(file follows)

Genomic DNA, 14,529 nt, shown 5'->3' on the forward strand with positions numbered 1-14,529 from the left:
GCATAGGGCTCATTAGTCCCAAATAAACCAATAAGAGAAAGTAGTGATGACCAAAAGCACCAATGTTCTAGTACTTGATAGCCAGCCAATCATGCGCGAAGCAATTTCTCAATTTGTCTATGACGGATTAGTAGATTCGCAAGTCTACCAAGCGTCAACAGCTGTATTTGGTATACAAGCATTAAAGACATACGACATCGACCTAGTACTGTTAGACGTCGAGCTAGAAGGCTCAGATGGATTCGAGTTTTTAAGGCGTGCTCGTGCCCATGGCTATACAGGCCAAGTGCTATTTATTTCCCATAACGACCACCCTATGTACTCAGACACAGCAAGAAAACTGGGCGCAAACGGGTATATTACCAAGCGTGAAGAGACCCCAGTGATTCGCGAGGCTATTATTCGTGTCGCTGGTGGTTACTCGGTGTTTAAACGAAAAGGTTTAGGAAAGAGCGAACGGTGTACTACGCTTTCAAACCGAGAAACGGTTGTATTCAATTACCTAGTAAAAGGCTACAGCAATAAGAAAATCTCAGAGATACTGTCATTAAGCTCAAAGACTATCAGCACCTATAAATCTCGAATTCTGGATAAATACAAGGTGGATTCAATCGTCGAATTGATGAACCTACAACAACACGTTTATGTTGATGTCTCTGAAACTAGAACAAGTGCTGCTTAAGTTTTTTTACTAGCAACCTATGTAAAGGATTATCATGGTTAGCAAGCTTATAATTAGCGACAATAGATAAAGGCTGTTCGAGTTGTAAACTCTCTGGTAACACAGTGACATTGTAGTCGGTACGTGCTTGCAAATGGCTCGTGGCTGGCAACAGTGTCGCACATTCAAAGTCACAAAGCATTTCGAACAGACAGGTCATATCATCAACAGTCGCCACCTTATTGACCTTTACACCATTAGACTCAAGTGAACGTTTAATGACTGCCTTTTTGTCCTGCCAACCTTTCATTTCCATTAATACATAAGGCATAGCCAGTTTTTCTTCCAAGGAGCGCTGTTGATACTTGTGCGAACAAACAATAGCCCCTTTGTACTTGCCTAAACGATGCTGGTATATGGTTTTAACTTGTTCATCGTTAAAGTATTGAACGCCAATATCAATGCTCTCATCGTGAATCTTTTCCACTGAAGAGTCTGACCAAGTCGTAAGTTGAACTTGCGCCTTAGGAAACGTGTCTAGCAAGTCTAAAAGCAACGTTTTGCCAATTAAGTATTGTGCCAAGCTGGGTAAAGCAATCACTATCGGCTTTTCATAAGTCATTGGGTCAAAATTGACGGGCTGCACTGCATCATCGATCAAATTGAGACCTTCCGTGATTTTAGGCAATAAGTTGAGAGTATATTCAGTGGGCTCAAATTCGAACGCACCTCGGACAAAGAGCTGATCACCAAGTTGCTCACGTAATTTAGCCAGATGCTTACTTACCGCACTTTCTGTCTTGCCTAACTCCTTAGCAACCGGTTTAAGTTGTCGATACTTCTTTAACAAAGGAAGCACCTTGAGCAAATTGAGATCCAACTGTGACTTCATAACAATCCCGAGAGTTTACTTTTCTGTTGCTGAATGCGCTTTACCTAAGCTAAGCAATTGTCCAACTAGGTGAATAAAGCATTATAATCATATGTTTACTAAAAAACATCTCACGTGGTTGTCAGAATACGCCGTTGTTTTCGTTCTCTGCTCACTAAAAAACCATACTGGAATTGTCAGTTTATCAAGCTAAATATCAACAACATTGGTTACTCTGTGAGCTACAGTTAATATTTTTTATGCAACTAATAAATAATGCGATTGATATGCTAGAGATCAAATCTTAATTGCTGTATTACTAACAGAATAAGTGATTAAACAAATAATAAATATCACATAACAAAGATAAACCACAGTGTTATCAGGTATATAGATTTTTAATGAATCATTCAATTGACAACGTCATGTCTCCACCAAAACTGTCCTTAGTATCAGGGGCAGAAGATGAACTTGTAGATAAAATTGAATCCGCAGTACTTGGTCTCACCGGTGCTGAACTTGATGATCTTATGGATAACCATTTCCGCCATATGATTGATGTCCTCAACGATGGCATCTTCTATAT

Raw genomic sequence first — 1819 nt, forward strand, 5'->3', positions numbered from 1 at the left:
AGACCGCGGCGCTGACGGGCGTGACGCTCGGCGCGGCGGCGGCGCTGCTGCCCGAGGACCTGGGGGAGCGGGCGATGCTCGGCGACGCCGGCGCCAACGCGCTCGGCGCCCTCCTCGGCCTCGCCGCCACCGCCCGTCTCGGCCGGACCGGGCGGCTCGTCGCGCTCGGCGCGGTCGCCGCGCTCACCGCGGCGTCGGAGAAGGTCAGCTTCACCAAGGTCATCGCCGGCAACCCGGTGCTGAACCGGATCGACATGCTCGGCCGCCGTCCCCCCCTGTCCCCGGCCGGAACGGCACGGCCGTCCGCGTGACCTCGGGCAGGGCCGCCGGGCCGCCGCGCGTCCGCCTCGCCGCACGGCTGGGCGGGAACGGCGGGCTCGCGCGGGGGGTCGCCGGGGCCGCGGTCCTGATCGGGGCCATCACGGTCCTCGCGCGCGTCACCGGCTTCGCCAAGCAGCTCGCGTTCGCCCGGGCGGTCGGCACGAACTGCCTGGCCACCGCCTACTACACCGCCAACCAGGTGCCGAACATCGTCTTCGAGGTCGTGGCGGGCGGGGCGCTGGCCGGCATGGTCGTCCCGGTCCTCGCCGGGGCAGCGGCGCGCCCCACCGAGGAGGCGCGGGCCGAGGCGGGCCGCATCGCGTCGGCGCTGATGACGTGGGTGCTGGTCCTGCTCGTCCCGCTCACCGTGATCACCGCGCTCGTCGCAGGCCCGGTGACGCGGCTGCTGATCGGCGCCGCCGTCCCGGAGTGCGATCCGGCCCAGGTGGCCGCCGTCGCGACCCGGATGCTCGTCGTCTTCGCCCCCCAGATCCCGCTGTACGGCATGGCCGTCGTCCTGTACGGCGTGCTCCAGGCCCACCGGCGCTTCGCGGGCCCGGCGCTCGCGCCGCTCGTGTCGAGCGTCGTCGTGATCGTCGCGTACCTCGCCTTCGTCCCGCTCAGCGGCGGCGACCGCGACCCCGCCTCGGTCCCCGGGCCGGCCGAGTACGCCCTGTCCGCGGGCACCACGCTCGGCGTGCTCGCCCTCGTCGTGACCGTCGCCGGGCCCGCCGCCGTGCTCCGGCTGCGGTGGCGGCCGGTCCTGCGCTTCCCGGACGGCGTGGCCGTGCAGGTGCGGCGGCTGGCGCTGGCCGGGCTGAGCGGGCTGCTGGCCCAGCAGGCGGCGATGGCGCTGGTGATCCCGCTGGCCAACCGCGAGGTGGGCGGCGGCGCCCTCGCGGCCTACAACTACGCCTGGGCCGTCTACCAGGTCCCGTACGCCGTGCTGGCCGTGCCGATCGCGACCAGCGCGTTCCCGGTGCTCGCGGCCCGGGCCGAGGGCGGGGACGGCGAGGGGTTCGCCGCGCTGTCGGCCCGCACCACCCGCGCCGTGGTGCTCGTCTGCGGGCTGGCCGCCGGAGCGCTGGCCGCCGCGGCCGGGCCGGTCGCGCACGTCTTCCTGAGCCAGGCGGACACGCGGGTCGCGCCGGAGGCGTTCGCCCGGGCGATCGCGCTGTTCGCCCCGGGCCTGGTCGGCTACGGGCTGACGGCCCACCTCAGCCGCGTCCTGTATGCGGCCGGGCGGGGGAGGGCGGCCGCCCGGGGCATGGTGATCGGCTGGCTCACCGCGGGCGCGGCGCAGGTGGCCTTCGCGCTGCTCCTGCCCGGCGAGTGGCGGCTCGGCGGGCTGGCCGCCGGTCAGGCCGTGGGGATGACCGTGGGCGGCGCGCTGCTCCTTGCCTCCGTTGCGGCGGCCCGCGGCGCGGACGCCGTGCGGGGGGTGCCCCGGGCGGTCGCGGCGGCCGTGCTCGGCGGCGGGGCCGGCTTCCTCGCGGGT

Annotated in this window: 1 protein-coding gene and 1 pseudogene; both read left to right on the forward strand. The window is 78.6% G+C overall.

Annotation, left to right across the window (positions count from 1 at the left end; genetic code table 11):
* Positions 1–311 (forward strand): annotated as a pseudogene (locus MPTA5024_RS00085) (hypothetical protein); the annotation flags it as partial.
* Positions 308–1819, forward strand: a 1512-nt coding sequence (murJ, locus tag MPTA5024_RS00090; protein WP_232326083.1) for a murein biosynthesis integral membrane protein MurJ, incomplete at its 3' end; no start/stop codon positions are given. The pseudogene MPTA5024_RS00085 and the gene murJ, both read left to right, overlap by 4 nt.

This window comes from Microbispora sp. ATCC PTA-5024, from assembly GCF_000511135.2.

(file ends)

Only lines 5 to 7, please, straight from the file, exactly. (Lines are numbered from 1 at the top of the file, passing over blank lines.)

Annotated in this window: 1 protein-coding gene and 1 pseudogene; both read left to right on the forward strand. The window is 78.6% G+C overall.

Annotation, left to right across the window (positions count from 1 at the left end; genetic code table 11):
* Positions 1–311 (forward strand): annotated as a pseudogene (locus MPTA5024_RS00085) (hypothetical protein); the annotation flags it as partial.